Moroccan Wedding Traditions

Moroccan wedding traditions blend ancient Berber, Islamic, and African customs passed down from generation to generation. Morocco is steeped in history and cultural richness, and its wedding traditions are no exception. From intricate henna designs to a parade of musicians and dancers, Moroccan weddings are extravagant affairs filled with vibrant colors, music, and laughter.

Before any wedding celebrations begin, the actual wedding ceremony must happen, where the couple signs their marriage contract to declare them legally married.

The wedding process can last for several days, with the bride and groom each hosting separate events. On the wedding day, the bride and groom are typically adorned in traditional Moroccan attire, with outfit changes during the day.

View of the harbour of Rabat, Morocco located in the river Bou Regreg at the mouth of the Atlantic Ocean.

A dowry

In Morocco, a wedding tradition often involves a dowry. This is a gift the groom gives to the bride’s family. The dowry is known as “Mahr” in Arabic. It symbolizes the groom’s commitment to the bride and is usually paid in cash, gold or jewelry. Payment of the dowry can vary greatly, depending on the financial means of the groom’s family, and may be negotiated between the two families.

The dowry symbolizes the groom’s ability to provide for the bride and is seen as a show of his respect for her and her family. It is also considered a protection for the bride. The dowry can be used in case of divorce or the death of the groom.

It is worth noting that while the dowry is a traditional aspect of Moroccan weddings, its significance and importance can vary among different communities and families. Some may consider it to be an outdated practice, while others may hold it as an important part of their cultural heritage. Ultimately, the decision to include a dowry in a Moroccan wedding is a personal one and can vary greatly depending on the couple’s preferences and beliefs.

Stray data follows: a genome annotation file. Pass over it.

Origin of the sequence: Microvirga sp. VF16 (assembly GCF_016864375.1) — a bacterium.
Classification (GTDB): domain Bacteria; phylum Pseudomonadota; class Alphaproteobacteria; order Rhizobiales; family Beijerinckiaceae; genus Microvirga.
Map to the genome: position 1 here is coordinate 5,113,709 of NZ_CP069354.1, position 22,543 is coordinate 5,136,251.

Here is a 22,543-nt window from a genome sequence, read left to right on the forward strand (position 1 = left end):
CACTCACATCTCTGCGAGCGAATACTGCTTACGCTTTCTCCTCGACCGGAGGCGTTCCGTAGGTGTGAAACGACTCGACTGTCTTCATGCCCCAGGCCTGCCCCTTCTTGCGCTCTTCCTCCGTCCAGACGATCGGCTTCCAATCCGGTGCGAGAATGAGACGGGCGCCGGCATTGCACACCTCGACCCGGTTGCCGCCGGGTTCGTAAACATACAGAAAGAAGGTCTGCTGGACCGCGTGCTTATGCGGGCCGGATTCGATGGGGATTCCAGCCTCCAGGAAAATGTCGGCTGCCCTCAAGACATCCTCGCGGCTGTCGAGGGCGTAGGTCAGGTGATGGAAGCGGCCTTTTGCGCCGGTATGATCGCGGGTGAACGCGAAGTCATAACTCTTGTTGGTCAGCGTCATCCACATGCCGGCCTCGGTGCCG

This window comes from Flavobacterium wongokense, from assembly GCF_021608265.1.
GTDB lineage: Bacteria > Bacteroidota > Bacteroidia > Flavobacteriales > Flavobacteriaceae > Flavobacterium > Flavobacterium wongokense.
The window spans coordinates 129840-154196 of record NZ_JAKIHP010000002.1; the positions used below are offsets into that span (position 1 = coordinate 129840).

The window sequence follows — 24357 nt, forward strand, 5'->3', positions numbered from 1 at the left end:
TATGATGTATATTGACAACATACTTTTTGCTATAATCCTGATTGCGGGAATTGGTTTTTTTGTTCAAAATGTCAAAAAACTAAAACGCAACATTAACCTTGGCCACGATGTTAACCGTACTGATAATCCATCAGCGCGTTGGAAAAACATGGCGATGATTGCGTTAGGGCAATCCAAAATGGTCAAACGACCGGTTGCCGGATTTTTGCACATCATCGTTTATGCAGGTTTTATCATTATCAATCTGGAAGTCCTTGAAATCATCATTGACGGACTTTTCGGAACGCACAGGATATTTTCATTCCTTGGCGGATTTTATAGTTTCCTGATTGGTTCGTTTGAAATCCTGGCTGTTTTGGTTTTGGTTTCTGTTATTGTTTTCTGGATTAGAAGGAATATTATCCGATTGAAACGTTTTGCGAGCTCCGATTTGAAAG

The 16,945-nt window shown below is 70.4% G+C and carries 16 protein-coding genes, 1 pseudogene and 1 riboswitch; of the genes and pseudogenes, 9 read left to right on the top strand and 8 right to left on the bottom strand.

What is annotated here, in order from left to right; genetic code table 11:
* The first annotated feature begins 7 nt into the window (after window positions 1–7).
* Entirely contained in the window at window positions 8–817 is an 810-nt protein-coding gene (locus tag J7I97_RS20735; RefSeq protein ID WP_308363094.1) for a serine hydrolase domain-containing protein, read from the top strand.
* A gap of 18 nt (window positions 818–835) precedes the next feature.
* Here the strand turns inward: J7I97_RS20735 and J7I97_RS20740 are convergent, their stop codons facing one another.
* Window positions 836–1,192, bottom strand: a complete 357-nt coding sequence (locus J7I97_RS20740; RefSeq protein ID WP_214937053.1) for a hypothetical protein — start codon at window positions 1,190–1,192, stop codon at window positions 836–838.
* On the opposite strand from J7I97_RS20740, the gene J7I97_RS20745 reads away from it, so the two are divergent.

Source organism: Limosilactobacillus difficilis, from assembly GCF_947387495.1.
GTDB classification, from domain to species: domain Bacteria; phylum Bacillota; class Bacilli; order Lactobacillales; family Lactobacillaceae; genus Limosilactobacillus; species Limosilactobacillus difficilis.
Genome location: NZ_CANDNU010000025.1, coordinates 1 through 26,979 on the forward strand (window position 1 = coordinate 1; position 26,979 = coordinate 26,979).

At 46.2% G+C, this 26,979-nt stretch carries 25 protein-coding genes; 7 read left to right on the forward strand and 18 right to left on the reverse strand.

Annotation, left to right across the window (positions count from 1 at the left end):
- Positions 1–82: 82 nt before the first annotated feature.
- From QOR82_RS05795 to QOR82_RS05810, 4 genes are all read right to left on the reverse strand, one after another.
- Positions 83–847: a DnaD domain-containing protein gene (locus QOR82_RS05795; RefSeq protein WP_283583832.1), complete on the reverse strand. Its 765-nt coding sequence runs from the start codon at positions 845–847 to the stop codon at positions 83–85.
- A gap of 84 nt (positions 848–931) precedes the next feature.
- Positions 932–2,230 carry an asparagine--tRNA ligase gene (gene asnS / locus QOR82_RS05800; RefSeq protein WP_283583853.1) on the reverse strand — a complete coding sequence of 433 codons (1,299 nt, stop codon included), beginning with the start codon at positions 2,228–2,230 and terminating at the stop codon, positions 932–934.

Traditional Moroccan Wedding.Moroccan bride and all the gifts she got from the groom

Furnishing Party

The Furnishing Party is a traditional pre-wedding celebration in Moroccan culture. It is an event where the groom and his family bring gifts and household items to the bride’s family to help furnish the couple’s new home.

The gifts may include items such as linens, kitchenware, and furniture and symbolize the groom’s commitment to providing for his bride and future family.

Drib Sdak – Wedding ceremony

The Drib Sdak is the marriage ceremony when the bride and groom sign their marriage contract. This must take place before any wedding celebrations can.

They sign the contract in the presence of close family members and an Adoul. Adouls are authorized representatives of Morocco and are responsible for performing the wedding ceremony and registering the marriage. The Adoul acts as a mediator between the bride and groom and ensures that the wedding is conducted according to Islamic law.